Bottled Lightning – Electric Racing Goes Mainstream

The electrification of the automobile is coming. Some of us may not fully understand it or like it, but the next decade will bring the biggest transformation of the automobile in the last 100 years.

While all of us here at Goodguys have “gasoline in our veins,” we are far from tech luddites. We love technology and the latest automotive advancements, so we’re keen to report how this new tech is evolving.

Photo – Goodguys

In fact, not only is Goodguys seeing more Teslas during our Meguiar’s All-American Sunday program, but Elon Musk’s brainchild also won our Wilwood All-American Sunday AutoCross class during the Spring Nationals in Scottsdale this past March. It was the first electric vehicle to win a Goodguys CPP AutoCross Series event. We also did a recent article on the latest round-up of cool, electric hotrod builds.

Chevy show truck with electric crate motor. With concepts like this, the future for E-Rods is bright. Photos – GM

We all know EVs are fast and a force to be reckoned with, but how will the electrical revolution be integrated into autocrossing and racing?  To answer those questions, we bring you some updates from SCCA, NHRA and IndyCar.

First up, SCCA formed an advisory board to set up rules for EVs and have now approved a provisional class for electric cars.  According to SCCA, “EVs have won major events in SCCA Solo and Time Trials, and major manufacturers have committed to only electric in the future which has created a need for regions and motorsports circuits to have the capacity for the flow of interest EVs are generating.

Photo – SCCA

The nine-person committee is being led by SCCA Area 4 Director Dayle Frame—EV owner and Solo competitor—and made up of representatives from Road Racing, Track/Time Trials, Rally/Solo and industry experts. The first tasks the EVAC has been charged with are to create basic safety rules for EVs at SCCA events and to help guide regions and facilities when it comes to training and being equipped for EVs.”

Draggin’ EV pony cars are already here. Photo – NHRA

The National Hot Rod Association is onboard the EV train as well. According to NHRA President Glen Cromwell, “We’ve announced the creation of an all-new electric vehicle racing class that will join the NHRA Summit Racing Series in 2022. Electric cars will compete within the Summit Racing Series in all seven NHRA Divisions. We are thrilled for this new opportunity for our NHRA competitors, NHRA Drag Racing is about performance and innovation, and we look forward to seeing how these vehicles will perform in 2022.”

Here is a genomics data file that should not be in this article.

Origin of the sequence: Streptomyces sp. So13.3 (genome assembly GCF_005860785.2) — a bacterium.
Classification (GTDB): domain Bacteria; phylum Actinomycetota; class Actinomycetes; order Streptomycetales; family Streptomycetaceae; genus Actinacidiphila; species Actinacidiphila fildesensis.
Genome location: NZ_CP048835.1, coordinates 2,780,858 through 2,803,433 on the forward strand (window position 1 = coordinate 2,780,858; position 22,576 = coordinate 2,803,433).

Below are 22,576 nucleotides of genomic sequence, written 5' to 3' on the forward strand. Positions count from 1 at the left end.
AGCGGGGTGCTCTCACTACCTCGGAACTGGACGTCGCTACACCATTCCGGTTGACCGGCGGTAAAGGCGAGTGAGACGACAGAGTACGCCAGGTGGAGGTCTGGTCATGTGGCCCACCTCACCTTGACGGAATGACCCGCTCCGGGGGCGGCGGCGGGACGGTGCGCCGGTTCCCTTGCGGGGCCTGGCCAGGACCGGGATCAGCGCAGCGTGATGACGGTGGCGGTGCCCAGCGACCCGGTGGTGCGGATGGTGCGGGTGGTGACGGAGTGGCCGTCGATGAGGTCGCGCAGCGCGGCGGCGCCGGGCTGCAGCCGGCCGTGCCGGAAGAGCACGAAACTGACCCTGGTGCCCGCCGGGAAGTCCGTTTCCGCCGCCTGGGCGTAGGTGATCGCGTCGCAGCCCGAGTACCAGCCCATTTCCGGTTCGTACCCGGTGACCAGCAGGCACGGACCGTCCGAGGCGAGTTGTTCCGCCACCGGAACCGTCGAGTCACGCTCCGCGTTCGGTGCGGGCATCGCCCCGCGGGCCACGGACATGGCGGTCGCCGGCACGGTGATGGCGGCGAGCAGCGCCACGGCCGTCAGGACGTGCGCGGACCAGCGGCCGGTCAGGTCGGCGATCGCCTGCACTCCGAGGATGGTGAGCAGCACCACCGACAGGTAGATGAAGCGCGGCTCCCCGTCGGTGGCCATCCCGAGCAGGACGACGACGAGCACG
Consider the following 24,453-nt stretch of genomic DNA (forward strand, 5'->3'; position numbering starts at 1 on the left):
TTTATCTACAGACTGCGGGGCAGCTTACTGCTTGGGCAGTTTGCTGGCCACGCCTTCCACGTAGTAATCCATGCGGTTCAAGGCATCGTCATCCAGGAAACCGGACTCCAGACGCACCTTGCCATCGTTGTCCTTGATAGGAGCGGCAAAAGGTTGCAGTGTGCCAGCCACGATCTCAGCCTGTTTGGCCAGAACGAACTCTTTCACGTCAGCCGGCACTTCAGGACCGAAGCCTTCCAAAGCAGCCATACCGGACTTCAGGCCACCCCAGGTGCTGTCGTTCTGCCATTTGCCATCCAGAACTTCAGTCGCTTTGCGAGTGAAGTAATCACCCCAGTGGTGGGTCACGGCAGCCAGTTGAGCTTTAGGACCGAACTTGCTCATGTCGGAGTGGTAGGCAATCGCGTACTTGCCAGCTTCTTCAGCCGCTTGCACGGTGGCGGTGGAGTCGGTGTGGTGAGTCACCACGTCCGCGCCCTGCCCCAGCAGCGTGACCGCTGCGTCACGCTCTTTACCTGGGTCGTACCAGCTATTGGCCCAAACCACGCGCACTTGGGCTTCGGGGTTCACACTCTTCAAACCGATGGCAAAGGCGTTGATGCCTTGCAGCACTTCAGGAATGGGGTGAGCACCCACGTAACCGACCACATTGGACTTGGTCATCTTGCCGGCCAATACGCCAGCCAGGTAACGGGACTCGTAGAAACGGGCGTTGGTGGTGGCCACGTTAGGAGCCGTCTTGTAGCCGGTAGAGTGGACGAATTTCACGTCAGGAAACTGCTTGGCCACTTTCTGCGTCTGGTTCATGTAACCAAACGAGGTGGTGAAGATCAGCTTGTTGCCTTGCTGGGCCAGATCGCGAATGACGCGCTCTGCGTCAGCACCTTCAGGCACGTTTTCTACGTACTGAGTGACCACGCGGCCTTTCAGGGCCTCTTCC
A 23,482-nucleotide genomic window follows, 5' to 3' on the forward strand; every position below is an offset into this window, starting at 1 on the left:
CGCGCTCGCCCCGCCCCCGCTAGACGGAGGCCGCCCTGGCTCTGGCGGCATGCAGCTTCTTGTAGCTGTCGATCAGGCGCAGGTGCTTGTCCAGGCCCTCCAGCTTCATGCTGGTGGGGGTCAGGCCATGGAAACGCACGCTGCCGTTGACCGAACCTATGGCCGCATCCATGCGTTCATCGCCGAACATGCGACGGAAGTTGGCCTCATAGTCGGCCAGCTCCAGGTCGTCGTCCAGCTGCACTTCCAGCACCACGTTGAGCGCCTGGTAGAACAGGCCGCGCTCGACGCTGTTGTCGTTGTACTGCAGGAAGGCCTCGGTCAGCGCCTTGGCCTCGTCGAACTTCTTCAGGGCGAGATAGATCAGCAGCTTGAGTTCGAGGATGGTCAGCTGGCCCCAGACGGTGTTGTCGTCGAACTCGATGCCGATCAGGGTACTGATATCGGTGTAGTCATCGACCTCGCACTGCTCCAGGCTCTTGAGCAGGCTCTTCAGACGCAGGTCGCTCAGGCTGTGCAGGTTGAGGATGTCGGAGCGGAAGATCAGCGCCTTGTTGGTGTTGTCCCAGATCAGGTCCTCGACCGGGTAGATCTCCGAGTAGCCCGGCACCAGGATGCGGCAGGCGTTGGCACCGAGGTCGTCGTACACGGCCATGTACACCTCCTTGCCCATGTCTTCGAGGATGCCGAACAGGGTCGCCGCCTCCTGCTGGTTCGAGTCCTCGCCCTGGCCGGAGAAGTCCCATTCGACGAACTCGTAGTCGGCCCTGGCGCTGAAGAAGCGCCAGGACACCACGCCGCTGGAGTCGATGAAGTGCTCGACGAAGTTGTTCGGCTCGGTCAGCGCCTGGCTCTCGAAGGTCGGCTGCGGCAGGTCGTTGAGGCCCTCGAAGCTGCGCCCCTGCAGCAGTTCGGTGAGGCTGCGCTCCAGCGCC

NHRA was founded in the midst of the WWII hot rodding craze, so their inclusion of electric vehicles carries a lot of clout. Just as servicemen returning from WWII hopped up old Fords with modern V8 engines, a young guy or gal swapping a Tesla motor into a Model A or Mustang will carry the torch for the next generation.

Photo – IndyCar

Last but not least, IndyCar is entering the fold as well. IndyCar is poised to introduce the most radical change in more than a decade when 2.4 liter, twin-turbo V6 hybrid engines are introduced.

IndyCar fills us in on the details, “Look for new gasoline/electric hybrid engines by 2023, (delayed from 2022 due to COVID 19.) The hybrid system will work in parallel with the internal combustion engines from Honda and Chevrolet, combining growing hybrid technology with the traditional power plants to produce in excess of 900 horsepower for the most competitive racing series in the world.”

Photo – IndyCar

The hybrid technology, dubbed KERS (Kinetic Energy Recovery System) consists of a multi-phase motor, inverter and electric storage device that will create electricity recovered from the car’s braking system.

All this may be a bit of a jolt for us old school car guys. However, as this technology evolves, the end result will most certainly be faster IndyCars, road racers, and quarter-mile barnstormers.

Now that’s the kind of jolt we can all get behind.


Dave Cruikshank is a dyed-in-the-wool car guy and an automotive industry veteran, including editor of Corvette Online and Rod Authority. He has a special affinity for lead sleds, fat-fendered cars and curvy fiberglass. You can find him tinkering with his cars, exploring Southern California on his bicycle, or scouting our mid-century modern architecture. He currently owns a 1995 C4 (everybody's favorite era of Corvette), a 1976 Cadillac Seville, and a big old Ford RV.